Coral shaped nanomaterials could help scientists make more efficient solar cells. A team of chinese researchers, led by Jinhuai Liu at the Chinese Academy of Sciences, changed the structure of tin oxide to serve various purposes in solar cells, batteries, gas sensors and other devices.
The team modified the tin oxide’s structure and morphology by using a novel technology, since current preparation methods make this modification very difficult and expensive.
Tin oxide nanomaterials have been modified to have the form of a coral, because corals have high surface area and long-term stability at nanoscale levels. This fact improved the efficiency of dye sensitized solar cells made of coral-shaped nanomaterials.
Liu’s nanoshapes are made via a “swallowing growth mechanism“. Whereby, nanospheres made using a hydrothermal reaction stick together and aggregate into one parent structure when the reaction time is extended. This process continues, with the parent structure ‘swallowing’ and assimilating nanospheres until a coral-shaped structure with many radial tentacles is formed.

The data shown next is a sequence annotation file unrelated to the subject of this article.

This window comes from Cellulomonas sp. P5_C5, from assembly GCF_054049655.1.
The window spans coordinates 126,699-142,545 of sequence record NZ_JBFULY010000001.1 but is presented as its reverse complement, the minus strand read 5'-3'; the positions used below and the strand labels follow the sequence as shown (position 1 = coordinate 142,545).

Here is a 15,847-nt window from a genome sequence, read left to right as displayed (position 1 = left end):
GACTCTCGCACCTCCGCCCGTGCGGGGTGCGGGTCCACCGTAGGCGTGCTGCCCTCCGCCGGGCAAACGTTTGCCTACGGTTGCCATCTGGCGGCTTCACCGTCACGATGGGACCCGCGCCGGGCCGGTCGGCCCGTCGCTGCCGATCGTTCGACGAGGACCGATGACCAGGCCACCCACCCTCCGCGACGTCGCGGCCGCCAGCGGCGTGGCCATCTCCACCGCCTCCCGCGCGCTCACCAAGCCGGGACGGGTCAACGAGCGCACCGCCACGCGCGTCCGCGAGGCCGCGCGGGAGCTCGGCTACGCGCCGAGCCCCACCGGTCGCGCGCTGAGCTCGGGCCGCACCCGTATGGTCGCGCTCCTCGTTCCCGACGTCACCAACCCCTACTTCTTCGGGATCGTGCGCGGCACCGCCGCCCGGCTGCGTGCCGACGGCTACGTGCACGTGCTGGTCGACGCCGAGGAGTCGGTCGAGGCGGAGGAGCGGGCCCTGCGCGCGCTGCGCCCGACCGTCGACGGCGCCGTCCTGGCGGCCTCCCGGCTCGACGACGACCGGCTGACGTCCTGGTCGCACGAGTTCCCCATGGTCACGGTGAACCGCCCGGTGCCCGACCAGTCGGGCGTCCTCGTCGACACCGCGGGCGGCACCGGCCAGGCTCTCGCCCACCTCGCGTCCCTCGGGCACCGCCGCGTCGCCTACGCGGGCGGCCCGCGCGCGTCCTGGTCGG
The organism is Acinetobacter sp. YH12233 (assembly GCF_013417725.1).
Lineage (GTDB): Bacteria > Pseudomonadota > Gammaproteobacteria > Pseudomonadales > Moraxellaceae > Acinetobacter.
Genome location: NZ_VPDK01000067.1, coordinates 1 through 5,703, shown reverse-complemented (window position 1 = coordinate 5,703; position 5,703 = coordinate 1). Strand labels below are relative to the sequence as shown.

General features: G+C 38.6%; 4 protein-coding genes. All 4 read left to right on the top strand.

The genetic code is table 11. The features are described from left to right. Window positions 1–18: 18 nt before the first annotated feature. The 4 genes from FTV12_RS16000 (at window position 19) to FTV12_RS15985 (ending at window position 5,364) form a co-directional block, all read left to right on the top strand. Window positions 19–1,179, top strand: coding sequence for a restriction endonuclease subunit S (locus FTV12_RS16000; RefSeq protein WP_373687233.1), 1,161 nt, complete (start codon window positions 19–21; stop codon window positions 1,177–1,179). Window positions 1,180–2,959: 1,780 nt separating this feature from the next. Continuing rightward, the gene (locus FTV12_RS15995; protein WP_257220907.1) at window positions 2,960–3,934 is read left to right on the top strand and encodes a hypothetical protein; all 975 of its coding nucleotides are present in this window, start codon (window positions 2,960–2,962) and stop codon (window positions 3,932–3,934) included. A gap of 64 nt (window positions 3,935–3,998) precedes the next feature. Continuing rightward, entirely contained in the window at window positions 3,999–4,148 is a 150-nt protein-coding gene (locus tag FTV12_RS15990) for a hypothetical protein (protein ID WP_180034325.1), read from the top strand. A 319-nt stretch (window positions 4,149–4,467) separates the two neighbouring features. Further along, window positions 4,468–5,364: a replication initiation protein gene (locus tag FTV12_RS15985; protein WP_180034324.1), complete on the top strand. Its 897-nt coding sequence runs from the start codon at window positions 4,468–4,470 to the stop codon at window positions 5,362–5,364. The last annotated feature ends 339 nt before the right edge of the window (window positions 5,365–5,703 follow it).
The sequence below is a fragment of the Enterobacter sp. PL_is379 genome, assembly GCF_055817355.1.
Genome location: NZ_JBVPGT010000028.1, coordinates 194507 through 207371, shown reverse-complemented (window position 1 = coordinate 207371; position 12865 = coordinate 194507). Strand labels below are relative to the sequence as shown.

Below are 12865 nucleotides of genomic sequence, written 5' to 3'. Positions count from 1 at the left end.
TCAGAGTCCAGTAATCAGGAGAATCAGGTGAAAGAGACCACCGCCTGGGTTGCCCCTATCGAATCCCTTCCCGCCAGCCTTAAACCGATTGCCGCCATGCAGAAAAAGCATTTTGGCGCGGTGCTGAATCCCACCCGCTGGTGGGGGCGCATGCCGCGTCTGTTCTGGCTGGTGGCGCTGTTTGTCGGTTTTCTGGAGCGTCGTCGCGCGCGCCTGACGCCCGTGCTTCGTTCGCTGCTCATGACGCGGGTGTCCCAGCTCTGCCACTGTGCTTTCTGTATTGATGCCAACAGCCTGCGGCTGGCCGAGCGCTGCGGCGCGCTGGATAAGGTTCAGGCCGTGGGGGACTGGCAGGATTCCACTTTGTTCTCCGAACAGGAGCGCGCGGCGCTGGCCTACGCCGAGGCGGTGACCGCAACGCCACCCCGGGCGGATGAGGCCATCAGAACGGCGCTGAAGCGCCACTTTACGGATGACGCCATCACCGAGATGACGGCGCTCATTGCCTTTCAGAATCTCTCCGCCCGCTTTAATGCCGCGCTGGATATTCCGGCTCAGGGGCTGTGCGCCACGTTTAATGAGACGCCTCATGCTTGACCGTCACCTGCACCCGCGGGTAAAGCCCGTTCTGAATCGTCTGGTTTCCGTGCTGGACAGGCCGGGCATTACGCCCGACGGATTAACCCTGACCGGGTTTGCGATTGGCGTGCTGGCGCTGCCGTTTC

“The unique coral shape is of great significance for developing new-types of DSSCs,” says Liu. “The demonstrated novel process creates new opportunities for designing other functional nanomaterials with specific structures for applications ranging from lithium-ion batteries and sensors to catalysts,” he adds.
Generally, designing materials with nanoparticles on their surfaces enhances the materials properties, either if they’re hydrogen storage materials, solar cells, or batteries. Some can even have the surface equivalent of a football stadium on a very small apparent surface.